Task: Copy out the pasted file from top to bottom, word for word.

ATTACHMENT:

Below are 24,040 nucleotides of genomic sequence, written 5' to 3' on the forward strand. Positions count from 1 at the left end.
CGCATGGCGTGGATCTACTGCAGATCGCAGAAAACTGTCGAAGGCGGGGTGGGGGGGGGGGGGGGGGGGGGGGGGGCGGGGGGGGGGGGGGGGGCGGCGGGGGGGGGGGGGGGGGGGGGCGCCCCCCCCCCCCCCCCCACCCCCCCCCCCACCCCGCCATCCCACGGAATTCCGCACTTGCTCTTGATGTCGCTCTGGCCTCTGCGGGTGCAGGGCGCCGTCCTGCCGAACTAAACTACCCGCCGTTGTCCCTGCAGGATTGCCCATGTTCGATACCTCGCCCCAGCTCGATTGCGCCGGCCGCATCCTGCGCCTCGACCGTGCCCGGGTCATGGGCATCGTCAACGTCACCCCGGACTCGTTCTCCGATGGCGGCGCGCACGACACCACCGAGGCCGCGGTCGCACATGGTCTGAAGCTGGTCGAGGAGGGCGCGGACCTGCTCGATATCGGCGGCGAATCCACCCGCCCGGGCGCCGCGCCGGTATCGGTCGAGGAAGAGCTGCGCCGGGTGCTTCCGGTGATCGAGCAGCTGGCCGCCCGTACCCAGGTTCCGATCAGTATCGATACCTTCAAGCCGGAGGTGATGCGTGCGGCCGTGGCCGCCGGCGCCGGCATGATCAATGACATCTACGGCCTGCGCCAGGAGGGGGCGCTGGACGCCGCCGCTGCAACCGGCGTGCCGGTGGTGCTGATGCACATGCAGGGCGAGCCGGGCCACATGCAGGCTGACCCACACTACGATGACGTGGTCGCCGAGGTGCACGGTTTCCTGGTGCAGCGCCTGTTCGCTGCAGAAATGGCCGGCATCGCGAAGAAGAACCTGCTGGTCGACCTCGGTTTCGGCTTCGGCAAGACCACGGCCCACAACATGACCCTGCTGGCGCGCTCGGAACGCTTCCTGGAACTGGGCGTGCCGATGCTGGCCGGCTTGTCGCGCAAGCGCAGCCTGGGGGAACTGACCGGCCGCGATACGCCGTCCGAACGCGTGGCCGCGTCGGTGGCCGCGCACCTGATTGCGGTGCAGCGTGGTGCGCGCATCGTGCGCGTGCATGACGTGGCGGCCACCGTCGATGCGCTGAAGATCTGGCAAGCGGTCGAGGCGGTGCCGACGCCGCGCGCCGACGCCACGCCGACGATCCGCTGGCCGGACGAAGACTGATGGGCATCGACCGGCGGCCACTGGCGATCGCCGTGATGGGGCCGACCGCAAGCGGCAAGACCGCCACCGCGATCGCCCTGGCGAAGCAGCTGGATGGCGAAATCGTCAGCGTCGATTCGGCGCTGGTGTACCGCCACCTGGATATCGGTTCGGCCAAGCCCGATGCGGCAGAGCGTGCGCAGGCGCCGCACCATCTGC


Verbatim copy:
Below are 24,040 nucleotides of genomic sequence, written 5' to 3' on the forward strand. Positions count from 1 at the left end.
CGCATGGCGTGGATCTACTGCAGATCGCAGAAAACTGTCGAAGGCGGGGTGGGGGGGGGGGGGGGGGGGGGGGGGGCGGGGGGGGGGGGGGGGGCGGCGGGGGGGGGGGGGGGGGGGGGCGCCCCCCCCCCCCCCCCCACCCCCCCCCCCACCCCGCCATCCCACGGAATTCCGCACTTGCTCTTGATGTCGCTCTGGCCTCTGCGGGTGCAGGGCGCCGTCCTGCCGAACTAAACTACCCGCCGTTGTCCCTGCAGGATTGCCCATGTTCGATACCTCGCCCCAGCTCGATTGCGCCGGCCGCATCCTGCGCCTCGACCGTGCCCGGGTCATGGGCATCGTCAACGTCACCCCGGACTCGTTCTCCGATGGCGGCGCGCACGACACCACCGAGGCCGCGGTCGCACATGGTCTGAAGCTGGTCGAGGAGGGCGCGGACCTGCTCGATATCGGCGGCGAATCCACCCGCCCGGGCGCCGCGCCGGTATCGGTCGAGGAAGAGCTGCGCCGGGTGCTTCCGGTGATCGAGCAGCTGGCCGCCCGTACCCAGGTTCCGATCAGTATCGATACCTTCAAGCCGGAGGTGATGCGTGCGGCCGTGGCCGCCGGCGCCGGCATGATCAATGACATCTACGGCCTGCGCCAGGAGGGGGCGCTGGACGCCGCCGCTGCAACCGGCGTGCCGGTGGTGCTGATGCACATGCAGGGCGAGCCGGGCCACATGCAGGCTGACCCACACTACGATGACGTGGTCGCCGAGGTGCACGGTTTCCTGGTGCAGCGCCTGTTCGCTGCAGAAATGGCCGGCATCGCGAAGAAGAACCTGCTGGTCGACCTCGGTTTCGGCTTCGGCAAGACCACGGCCCACAACATGACCCTGCTGGCGCGCTCGGAACGCTTCCTGGAACTGGGCGTGCCGATGCTGGCCGGCTTGTCGCGCAAGCGCAGCCTGGGGGAACTGACCGGCCGCGATACGCCGTCCGAACGCGTGGCCGCGTCGGTGGCCGCGCACCTGATTGCGGTGCAGCGTGGTGCGCGCATCGTGCGCGTGCATGACGTGGCGGCCACCGTCGATGCGCTGAAGATCTGGCAAGCGGTCGAGGCGGTGCCGACGCCGCGCGCCGACGCCACGCCGACGATCCGCTGGCCGGACGAAGACTGATGGGCATCGACCGGCGGCCACTGGCGATCGCCGTGATGGGGCCGACCGCAAGCGGCAAGACCGCCACCGCGATCGCCCTGGCGAAGCAGCTGGATGGCGAAATCGTCAGCGTCGATTCGGCGCTGGTGTACCGCCACCTGGATATCGGTTCGGCCAAGCCCGATGCGGCAGAGCGTGCGCAGGCGCCGCACCATCTGC